mucums membrane pemphigoid - An Autoimmune issues like blisters in the mouth


  • Benign Pemphigus
  • Old Age Pemphigus
  • Parapemphigus
  • Pemphigoid
  • Senile Dermatitis Herpetiformis


Bullous pemphigoid (BP) is a chronic, autoimmune, subepidermal, blistering skin disease that rarely involves mucous membranes. BP is characterized by the presence of immunoglobulin G (IgG) autoantibodies specific for the hemidesmosomal BP antigens BP230 (BPAg1) and BP180 (BPAg2).

Bullous pemphigoid is a rare, chronic condition in which fluid-filled blisters (bullae) erupt on the surface of your skin, usually on your arms, legs or trunk. The cause of bullous pemphigoid is unknown, but it's thought to be related to a disorder of the immune system.

Bullous pemphigoid is a skin disorder characterized by large blisters.

The cause is unknown buy may be related to immune system disorders.

In severe cases, they are multiple blisters, called bullae. The blisters are usually located on the arms, legs, or middle of the body. About one-third of persons with bullous pemphigoid also develop blisters in the mouth. The blisters may break open and form ulcers or open sores


Bullous Pemphigoid is a rare, autoimmune, chronic skin disorder characterized by blistering. This disorder occurs most frequently in elderly people. Generalized blistering occurs in and under the upper layers of the skin and usually subsides spontaneously within several months or years. However, symptoms may recur. In some rare cases of Bullous Pemphigoid, complications such as pneumonia may develop.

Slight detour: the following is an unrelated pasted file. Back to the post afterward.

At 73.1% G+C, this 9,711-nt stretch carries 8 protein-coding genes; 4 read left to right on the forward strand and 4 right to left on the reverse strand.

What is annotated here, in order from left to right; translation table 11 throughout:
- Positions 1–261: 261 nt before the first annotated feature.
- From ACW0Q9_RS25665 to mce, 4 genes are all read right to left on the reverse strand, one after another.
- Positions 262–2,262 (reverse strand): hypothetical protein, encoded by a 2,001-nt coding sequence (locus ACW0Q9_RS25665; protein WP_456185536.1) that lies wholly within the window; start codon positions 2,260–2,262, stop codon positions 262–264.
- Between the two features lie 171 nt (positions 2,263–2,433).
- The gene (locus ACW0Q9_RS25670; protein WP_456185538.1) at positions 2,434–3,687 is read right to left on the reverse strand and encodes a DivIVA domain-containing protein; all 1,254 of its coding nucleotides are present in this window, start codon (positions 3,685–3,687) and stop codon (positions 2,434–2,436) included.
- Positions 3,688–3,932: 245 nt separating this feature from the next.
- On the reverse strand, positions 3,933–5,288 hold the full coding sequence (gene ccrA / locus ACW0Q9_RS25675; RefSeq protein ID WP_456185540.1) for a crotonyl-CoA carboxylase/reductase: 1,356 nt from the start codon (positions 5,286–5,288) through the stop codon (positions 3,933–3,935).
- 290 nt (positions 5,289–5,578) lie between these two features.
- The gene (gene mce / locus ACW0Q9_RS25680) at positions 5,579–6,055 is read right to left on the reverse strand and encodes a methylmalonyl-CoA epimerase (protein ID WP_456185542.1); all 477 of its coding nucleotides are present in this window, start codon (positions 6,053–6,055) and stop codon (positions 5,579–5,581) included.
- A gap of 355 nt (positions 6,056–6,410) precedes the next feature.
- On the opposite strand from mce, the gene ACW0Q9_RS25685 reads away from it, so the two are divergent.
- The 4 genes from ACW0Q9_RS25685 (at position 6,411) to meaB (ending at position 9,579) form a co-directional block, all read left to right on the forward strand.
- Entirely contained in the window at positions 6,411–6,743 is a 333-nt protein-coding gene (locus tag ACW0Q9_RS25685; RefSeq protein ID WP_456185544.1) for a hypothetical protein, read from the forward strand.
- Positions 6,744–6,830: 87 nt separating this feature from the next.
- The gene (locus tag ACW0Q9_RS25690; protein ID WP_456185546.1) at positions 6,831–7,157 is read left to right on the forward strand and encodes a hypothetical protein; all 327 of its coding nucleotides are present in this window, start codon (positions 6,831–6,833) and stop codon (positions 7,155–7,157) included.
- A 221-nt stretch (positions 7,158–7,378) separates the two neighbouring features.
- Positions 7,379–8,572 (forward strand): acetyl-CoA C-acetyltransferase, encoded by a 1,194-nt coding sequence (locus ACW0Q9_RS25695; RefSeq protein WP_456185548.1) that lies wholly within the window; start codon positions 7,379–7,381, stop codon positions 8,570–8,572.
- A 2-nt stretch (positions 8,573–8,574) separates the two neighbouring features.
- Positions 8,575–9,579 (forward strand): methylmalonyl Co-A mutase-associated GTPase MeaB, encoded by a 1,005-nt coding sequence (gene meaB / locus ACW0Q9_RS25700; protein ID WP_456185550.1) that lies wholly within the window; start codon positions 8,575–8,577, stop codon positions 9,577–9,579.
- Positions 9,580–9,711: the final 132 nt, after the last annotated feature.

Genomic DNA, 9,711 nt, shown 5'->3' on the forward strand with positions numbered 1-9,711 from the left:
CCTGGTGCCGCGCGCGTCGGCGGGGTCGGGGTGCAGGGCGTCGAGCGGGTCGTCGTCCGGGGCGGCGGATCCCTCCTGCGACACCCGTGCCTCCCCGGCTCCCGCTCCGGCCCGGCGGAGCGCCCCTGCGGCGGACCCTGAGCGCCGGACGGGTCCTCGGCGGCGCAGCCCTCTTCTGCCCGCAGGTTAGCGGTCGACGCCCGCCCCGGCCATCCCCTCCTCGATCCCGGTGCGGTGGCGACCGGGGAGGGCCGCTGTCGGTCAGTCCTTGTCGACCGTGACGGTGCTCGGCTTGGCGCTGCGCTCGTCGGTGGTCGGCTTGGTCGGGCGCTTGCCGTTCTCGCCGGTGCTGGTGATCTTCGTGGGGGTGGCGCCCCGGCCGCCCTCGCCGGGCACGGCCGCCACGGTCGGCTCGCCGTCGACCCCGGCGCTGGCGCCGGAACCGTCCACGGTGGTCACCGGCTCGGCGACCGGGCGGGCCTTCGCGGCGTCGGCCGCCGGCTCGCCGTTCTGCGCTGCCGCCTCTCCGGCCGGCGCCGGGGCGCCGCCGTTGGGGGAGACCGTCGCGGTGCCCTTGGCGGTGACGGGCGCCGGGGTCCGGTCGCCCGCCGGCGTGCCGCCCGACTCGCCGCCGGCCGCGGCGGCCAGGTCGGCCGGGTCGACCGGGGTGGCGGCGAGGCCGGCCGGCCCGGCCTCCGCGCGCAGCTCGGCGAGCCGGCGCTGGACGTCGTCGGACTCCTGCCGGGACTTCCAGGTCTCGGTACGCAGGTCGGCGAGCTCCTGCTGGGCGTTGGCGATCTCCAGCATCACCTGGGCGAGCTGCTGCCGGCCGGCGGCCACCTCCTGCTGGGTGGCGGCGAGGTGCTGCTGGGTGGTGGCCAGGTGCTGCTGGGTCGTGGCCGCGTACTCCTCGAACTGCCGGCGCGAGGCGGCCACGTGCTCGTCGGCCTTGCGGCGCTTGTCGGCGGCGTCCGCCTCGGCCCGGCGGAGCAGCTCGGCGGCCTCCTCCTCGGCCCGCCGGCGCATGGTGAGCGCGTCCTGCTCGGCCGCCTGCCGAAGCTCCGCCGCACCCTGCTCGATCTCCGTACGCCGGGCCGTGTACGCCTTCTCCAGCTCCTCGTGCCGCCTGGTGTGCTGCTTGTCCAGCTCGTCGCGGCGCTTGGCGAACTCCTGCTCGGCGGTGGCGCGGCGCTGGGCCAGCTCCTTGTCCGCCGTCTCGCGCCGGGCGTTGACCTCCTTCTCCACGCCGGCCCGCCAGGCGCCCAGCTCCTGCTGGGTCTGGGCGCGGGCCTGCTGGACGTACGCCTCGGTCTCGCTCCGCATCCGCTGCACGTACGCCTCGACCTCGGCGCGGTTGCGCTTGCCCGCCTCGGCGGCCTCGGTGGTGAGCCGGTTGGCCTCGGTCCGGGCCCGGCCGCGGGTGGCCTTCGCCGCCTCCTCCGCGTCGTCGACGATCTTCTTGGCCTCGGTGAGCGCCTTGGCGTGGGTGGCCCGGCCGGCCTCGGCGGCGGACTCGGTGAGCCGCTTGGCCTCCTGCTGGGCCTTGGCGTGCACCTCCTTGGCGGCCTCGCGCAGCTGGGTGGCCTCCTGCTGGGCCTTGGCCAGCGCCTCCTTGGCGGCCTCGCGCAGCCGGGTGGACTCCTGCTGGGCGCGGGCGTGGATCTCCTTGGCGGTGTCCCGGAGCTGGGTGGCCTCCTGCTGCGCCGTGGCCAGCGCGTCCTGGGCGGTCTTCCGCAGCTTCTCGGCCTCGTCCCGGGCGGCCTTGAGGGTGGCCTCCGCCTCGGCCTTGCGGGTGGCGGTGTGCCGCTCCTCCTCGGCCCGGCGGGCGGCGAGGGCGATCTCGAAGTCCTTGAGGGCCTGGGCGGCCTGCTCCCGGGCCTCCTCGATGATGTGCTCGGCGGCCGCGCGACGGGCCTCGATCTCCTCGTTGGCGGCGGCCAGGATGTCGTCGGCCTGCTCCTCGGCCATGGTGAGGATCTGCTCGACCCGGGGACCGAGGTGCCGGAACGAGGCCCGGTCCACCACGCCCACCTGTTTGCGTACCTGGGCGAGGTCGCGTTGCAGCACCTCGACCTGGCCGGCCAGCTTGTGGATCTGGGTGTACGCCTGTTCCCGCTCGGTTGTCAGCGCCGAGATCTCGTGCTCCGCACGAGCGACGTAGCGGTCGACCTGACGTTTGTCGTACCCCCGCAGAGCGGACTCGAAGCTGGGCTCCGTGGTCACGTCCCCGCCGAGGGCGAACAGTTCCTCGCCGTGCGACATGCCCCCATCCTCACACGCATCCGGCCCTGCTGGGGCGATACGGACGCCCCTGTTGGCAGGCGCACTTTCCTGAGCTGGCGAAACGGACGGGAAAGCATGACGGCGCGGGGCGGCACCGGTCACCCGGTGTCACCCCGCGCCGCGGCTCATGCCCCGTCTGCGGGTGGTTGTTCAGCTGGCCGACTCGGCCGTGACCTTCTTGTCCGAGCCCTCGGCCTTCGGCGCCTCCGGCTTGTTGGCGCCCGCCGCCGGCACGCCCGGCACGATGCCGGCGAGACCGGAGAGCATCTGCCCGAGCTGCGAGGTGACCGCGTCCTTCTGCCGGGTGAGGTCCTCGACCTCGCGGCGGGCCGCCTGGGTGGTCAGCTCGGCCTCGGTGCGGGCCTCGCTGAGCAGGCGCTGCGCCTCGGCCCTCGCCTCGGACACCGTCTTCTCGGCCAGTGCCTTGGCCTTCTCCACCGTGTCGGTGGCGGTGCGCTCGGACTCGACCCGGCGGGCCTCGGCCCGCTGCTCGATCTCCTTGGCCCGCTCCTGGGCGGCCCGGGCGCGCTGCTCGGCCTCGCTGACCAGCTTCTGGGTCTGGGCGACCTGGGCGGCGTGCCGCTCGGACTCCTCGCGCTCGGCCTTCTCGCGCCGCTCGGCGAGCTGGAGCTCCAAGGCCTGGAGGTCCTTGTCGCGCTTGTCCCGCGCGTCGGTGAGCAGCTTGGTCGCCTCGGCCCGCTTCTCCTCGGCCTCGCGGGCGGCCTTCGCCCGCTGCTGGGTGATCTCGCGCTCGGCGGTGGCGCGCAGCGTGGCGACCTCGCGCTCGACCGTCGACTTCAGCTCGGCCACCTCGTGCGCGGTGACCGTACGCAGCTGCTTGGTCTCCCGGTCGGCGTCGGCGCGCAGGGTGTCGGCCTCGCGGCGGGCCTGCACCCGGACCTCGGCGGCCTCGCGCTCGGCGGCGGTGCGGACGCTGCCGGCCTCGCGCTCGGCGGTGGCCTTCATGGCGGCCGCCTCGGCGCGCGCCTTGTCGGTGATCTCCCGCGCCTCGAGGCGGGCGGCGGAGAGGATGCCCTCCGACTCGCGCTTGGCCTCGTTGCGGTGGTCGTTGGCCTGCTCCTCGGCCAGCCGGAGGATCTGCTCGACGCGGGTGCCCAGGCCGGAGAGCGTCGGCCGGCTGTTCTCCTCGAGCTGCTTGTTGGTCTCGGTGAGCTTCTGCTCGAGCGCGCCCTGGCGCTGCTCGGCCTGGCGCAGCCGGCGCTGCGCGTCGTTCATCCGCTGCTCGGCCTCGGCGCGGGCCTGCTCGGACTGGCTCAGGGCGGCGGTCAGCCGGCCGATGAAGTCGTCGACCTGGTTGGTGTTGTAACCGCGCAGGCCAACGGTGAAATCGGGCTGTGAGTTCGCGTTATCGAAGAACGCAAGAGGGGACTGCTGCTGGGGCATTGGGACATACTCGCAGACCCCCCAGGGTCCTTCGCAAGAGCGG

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For a Complete Report

This is an abstract of a report from the National Organization for Rare Disorders, Inc. (NORD). A copy of the complete report can be obtained for a small fee by visiting the NORD website. The complete report contains additional information including symptoms, causes, affected population, related disorders, standard and investigational treatments (if available), and references from medical literature. For a full-text version of this topic, see

The information provided in this report is not intended for diagnostic purposes. It is provided for informational purposes only. NORD recommends that affected individuals seek the advice or counsel of their own personal physicians.


Bullous pemphigoid is an autoimmune disease that causes blistering of the skin.

  • Bullous pemphigoid occurs when the immune system attacks the skin and causes blistering.
  • People develop large, itchy blisters with areas of inflamed skin.
  • Doctors can diagnose bullous pemphigoid by examining skin samples under a microscope and checking for certain antibody deposits.
  • Treatment involves corticosteroids and drugs that suppress the immune system.


Bullous pemphigoid tends to occur mainly in older people. It is a less serious disease than pemphigus, is rarely fatal, and does not result in widespread peeling of skin. It can involve a large portion of the skin, however, and can be very uncomfortable, with itchiness often the first sign of the disease.